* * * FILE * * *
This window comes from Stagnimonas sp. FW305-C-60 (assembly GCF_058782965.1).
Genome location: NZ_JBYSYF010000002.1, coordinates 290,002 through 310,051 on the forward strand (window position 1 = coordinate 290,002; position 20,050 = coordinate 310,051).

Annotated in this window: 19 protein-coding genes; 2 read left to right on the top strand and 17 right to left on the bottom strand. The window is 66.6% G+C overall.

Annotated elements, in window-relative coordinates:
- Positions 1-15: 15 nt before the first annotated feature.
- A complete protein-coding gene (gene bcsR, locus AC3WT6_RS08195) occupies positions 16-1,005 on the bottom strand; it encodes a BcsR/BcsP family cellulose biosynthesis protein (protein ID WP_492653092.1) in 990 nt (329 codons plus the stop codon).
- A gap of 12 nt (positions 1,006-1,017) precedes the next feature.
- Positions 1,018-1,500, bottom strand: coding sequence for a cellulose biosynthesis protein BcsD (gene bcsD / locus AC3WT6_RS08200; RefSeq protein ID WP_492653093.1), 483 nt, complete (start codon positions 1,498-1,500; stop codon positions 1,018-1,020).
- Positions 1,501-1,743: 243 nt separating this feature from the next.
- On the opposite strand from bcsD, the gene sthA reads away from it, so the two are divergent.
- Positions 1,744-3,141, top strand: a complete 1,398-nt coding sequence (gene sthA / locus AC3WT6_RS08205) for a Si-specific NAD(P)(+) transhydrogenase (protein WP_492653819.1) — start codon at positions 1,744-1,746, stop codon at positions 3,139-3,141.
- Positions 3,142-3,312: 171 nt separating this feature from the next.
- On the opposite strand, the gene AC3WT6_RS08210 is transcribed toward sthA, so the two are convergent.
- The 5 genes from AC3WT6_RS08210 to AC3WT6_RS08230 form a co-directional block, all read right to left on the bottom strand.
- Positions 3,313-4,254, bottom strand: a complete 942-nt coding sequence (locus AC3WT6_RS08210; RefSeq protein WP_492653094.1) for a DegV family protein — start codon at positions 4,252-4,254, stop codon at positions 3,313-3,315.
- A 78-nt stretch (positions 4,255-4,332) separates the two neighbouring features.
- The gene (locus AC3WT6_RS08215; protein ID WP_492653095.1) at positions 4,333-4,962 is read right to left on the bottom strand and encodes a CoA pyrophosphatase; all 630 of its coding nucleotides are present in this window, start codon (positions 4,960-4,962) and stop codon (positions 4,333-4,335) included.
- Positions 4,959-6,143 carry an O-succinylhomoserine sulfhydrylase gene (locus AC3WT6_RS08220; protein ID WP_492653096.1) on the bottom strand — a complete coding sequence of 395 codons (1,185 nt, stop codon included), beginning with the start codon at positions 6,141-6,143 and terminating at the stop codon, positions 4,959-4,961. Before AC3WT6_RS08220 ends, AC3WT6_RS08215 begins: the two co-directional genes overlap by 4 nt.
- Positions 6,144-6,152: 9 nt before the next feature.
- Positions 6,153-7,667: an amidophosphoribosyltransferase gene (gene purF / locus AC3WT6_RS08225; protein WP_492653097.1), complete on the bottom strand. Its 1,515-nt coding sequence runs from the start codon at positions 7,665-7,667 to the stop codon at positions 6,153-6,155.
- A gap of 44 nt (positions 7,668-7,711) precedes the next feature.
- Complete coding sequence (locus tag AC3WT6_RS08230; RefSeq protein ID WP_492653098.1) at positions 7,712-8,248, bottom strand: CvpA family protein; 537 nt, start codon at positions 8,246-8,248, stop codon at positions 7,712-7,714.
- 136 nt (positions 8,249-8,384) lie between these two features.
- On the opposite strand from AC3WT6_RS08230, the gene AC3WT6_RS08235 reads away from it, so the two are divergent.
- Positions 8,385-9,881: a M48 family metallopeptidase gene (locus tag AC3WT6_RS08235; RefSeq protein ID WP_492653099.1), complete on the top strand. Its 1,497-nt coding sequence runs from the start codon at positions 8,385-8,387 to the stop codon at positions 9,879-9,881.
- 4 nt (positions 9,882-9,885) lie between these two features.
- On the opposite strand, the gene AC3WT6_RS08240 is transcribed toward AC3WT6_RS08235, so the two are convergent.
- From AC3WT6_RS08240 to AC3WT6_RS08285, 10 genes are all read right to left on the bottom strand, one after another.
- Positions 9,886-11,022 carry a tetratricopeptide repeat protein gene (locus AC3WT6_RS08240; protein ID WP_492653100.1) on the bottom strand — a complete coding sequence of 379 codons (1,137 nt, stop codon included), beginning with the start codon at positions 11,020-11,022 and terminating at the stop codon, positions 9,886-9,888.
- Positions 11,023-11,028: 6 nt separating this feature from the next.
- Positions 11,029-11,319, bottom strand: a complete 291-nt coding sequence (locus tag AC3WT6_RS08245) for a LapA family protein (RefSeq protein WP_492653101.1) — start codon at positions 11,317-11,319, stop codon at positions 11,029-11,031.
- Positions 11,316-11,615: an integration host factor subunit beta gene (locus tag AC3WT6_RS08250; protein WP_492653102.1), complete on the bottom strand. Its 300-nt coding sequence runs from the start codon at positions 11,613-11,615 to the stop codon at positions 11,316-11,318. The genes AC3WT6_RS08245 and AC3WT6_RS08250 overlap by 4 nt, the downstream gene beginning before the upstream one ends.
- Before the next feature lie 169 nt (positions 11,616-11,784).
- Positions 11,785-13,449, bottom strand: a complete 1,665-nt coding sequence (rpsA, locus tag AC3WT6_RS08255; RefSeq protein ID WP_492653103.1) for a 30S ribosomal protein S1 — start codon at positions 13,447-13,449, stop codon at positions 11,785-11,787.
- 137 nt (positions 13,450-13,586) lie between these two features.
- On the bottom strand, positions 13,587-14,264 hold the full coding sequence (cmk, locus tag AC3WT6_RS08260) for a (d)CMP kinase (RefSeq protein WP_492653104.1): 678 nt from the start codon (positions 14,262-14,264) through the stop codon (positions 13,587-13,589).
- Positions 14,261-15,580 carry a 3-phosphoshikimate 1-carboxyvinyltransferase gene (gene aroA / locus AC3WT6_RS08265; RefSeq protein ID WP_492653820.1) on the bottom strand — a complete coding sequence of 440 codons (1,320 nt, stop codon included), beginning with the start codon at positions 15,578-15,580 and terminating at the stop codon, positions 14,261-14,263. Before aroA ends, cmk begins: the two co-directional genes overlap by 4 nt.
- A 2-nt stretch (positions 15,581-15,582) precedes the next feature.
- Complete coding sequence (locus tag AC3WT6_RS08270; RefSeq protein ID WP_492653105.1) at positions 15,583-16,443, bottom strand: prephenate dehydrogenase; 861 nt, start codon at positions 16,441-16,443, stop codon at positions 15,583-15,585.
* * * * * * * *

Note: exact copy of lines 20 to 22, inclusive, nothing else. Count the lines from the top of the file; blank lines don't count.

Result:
- Positions 6,153-7,667: an amidophosphoribosyltransferase gene (gene purF / locus AC3WT6_RS08225; protein WP_492653097.1), complete on the bottom strand. Its 1,515-nt coding sequence runs from the start codon at positions 7,665-7,667 to the stop codon at positions 6,153-6,155.
- A gap of 44 nt (positions 7,668-7,711) precedes the next feature.
- Complete coding sequence (locus tag AC3WT6_RS08230; RefSeq protein ID WP_492653098.1) at positions 7,712-8,248, bottom strand: CvpA family protein; 537 nt, start codon at positions 8,246-8,248, stop codon at positions 7,712-7,714.